But others are not so sure.

“We don’t know if these things will ultimately be considered securities,” said Sheila Warren, chief executive of the Crypto Council for Innovation trade group. “There’s a very strong argument that they’re not at all and never are; there’s an argument that they start out as values… All those arguments exist, and they’re not resolved.”

“Our Regulatory framework for the broader crypto market hasn’t really caught up,” said Yadav, associate dean at Vanderbilt Law. “When we’re talking about particular financial institutions like FTX transacting in crypto tokens, because the tokens themselves don’t have any consensus about what they are legally, then the institutions that trade them don’t either.

A court is unlikely to decree a regulatory model for cryptocurrencies on its own, Yadav added; it is more conceivable that some of the celebrities named in the lawsuit will choose to settle the case to protect their reputations.

Class action cases are hard to win, said Patten of Truth in Advertising, and it won’t be easy to prove that the celebrity endorsers mentioned in it caused harm to investors.

“I wouldn’t bet on the consumer side,” he said.

Still, the reputation damage from the FTX implosion may prove scarier for celebrity affiliates than any dollar amount. Brady and the rest gave Bankman-Fried its cachet when it was on top of the world; now they are stuck with the consequences.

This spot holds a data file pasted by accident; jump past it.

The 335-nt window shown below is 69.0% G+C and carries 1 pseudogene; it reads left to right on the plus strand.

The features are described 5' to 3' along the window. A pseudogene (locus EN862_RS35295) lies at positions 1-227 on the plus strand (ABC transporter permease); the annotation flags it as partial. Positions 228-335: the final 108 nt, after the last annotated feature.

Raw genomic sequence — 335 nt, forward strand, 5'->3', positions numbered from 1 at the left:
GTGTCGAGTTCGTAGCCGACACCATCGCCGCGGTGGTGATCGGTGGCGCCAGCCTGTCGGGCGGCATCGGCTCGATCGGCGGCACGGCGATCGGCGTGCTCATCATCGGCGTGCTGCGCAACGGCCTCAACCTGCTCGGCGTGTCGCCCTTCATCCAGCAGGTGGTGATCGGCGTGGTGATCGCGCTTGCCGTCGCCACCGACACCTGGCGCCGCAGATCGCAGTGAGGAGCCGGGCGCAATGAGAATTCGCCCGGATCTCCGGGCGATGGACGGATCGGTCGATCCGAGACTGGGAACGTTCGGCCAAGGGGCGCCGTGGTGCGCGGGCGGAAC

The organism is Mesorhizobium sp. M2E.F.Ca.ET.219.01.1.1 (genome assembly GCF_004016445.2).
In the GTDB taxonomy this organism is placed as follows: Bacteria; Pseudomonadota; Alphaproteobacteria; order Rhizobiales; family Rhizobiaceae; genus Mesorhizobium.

That could precipitate a more lasting change in the way A-listers interact with cryptocurrency.

“I think we’ll see a little more caution in terms of assessing what the reputational issues might be if I go into something that… maybe I don’t understand,” said Warren, the CEO of the Crypto Council. “Maybe we should think about what it means to commit to something that’s very new.”

He crypto the industry can now turn to sources of validation other than famous people, Yadav predicted, for example, legitimization through regulation.

“I think celebrities are now not going to do this anymore,” he said. “Certainly not the big names.”

2023 Los Angeles Times.
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Citation: Have celebrities learned their lesson from the FTX debacle? (2023, Jan 20) Retrieved Jan 20, 2023 from https://techxplore.com/news/2023-01-celebs-lesson-ftx-debacle.html